The choice of the license (free, open, or other) under which a piece of software is released is up to its copyright owner. But there is nothing that prevents a licensee to go beyond what was asked by the licensor.
A long time ago I was involved in discussions with a device vendor and my main requirement, as the person who had to make it work with our software, was to get the firmware source code under a license that would permit us to modify it and to install it in the devices that will be used by our customers. That seems the most obvious thing in the world: If there is a bug in the firmware, I want to be able to fix it immediately and under my own responsibility. Even if I was clear that the license I wanted would not permit any form of redistribution outside the devices that would have been paid for, this request was rejected. I never knew the real reasons but in my experience there is two main reasons companies refuse to share their code source: They do not own it in the first place, or they are ashamed of showing the source code to other developers.
Anyway, I still firmly believe that it should be illegal to sell a device without the source code under the kind of very restrictive license described above (an emulator should also be provided by the vendor, but that will be a discussion for another post). Now that I am working on my own device(see the Nephelion Project for more details), I plan to put my money where my mouth is and release all the source code under such licensing terms, so my future customers can do with it exactly what I want to do with the devices I buy. The closest license I could find is the AGPL3, so this is what I will be using.
As a producer of software, I highly value my own work, so if on the one hand I want my customers to be able to fix bugs and customize the software to their needs, on the other hand I still want some kind of payment for my work on the software. The AGPL3 license provides this as a form of “pay it forward” by forcing anybody that modified my software, for any reason, to publicly release these modifications under the same licensing terms.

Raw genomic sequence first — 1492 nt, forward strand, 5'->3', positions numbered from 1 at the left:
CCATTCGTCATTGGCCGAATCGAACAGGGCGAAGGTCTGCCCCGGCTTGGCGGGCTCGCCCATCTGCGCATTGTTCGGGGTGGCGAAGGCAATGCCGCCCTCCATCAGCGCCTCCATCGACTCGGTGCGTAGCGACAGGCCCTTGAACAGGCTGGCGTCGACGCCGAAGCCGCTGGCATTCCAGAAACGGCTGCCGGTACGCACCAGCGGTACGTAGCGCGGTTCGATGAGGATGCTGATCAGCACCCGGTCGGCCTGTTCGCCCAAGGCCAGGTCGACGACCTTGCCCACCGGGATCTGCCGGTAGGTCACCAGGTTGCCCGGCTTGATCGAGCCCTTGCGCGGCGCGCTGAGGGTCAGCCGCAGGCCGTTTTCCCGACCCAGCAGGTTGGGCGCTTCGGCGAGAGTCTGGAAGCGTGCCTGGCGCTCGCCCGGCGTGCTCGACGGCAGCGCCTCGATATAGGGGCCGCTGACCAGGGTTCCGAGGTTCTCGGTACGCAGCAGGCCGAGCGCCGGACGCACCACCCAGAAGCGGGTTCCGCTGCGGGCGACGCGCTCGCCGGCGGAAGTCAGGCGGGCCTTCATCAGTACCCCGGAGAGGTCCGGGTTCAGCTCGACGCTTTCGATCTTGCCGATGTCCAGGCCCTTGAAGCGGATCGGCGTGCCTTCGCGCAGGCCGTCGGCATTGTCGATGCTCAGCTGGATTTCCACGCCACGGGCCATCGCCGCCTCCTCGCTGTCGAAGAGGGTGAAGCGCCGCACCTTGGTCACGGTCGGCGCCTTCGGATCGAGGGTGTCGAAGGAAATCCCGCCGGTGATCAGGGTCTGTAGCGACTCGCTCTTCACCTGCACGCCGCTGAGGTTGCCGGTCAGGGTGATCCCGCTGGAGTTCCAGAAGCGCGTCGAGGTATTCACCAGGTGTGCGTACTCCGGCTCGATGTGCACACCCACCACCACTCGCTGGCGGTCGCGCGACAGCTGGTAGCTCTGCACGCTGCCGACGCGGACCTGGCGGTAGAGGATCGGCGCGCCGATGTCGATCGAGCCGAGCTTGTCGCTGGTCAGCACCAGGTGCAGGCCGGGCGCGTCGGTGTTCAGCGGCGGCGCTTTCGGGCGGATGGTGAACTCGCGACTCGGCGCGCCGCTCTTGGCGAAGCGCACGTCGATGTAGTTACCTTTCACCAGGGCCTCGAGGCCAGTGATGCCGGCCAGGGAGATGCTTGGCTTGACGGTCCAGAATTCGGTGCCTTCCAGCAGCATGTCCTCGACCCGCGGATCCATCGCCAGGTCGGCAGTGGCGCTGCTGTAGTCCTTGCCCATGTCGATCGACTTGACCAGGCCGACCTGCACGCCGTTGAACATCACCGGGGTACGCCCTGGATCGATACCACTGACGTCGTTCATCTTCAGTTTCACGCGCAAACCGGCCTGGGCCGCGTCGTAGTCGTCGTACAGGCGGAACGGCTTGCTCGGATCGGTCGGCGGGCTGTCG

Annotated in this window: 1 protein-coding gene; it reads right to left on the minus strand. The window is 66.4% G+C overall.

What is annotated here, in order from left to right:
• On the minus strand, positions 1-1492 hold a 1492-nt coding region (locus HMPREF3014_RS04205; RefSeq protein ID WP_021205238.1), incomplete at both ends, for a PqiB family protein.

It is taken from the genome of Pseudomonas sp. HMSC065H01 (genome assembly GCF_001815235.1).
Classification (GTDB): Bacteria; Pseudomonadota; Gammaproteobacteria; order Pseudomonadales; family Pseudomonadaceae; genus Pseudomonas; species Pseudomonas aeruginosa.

Open Source licenses (as opposed to Free Software license) do not force this sharing. This is why consumers of software like these licenses – as consumers of software, we undervalue them because we do not want to spend any money or effort on it – or let investors know that we did not really write any new software.
What I think is wrong with this is that I should not ask others to release their modifications to my software and at the same time do not release my own modifications to software I use. As I said at the beginning, the license is the choice of the copyright owner, and only the copyright owner, and I am not saying that they should change this choice. But there is absolutely nothing that prevents me to treat a software released under an open source license as if it was released under a free software license, i.e. to publicly publish my modifications even if there is nothing in the license that force me to do so.
And this is why I pledge that, for any software that I will release under any FOSS license, I will treat all the modifications I made to all the dependent software used by that software as if they were licensed under the AGPL3 license, and release them publicly under a license that is compatible with the license of the dependent software.